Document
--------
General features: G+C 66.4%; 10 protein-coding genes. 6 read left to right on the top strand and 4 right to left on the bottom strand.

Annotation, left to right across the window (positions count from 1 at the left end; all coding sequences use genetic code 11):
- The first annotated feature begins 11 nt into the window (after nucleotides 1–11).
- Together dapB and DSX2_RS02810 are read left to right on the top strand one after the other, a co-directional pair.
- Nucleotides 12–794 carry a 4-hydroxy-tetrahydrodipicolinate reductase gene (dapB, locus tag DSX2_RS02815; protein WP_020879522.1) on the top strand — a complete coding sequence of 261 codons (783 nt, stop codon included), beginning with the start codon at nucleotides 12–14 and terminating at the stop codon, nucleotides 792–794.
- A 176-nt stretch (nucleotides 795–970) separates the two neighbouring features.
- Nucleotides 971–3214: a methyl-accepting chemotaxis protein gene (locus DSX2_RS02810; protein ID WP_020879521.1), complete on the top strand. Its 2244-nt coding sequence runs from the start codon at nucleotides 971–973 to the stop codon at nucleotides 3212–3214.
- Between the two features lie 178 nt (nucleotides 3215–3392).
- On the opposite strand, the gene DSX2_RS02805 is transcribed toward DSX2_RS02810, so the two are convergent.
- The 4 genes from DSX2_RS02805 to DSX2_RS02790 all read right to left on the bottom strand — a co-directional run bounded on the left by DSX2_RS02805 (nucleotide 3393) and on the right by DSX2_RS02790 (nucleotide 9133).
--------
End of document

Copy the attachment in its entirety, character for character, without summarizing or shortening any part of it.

General features: G+C 66.4%; 10 protein-coding genes. 6 read left to right on the top strand and 4 right to left on the bottom strand.

Annotation, left to right across the window (positions count from 1 at the left end; all coding sequences use genetic code 11):
- The first annotated feature begins 11 nt into the window (after nucleotides 1–11).
- Together dapB and DSX2_RS02810 are read left to right on the top strand one after the other, a co-directional pair.
- Nucleotides 12–794 carry a 4-hydroxy-tetrahydrodipicolinate reductase gene (dapB, locus tag DSX2_RS02815; protein WP_020879522.1) on the top strand — a complete coding sequence of 261 codons (783 nt, stop codon included), beginning with the start codon at nucleotides 12–14 and terminating at the stop codon, nucleotides 792–794.
- A 176-nt stretch (nucleotides 795–970) separates the two neighbouring features.
- Nucleotides 971–3214: a methyl-accepting chemotaxis protein gene (locus DSX2_RS02810; protein ID WP_020879521.1), complete on the top strand. Its 2244-nt coding sequence runs from the start codon at nucleotides 971–973 to the stop codon at nucleotides 3212–3214.
- Between the two features lie 178 nt (nucleotides 3215–3392).
- On the opposite strand, the gene DSX2_RS02805 is transcribed toward DSX2_RS02810, so the two are convergent.
- The 4 genes from DSX2_RS02805 to DSX2_RS02790 all read right to left on the bottom strand — a co-directional run bounded on the left by DSX2_RS02805 (nucleotide 3393) and on the right by DSX2_RS02790 (nucleotide 9133).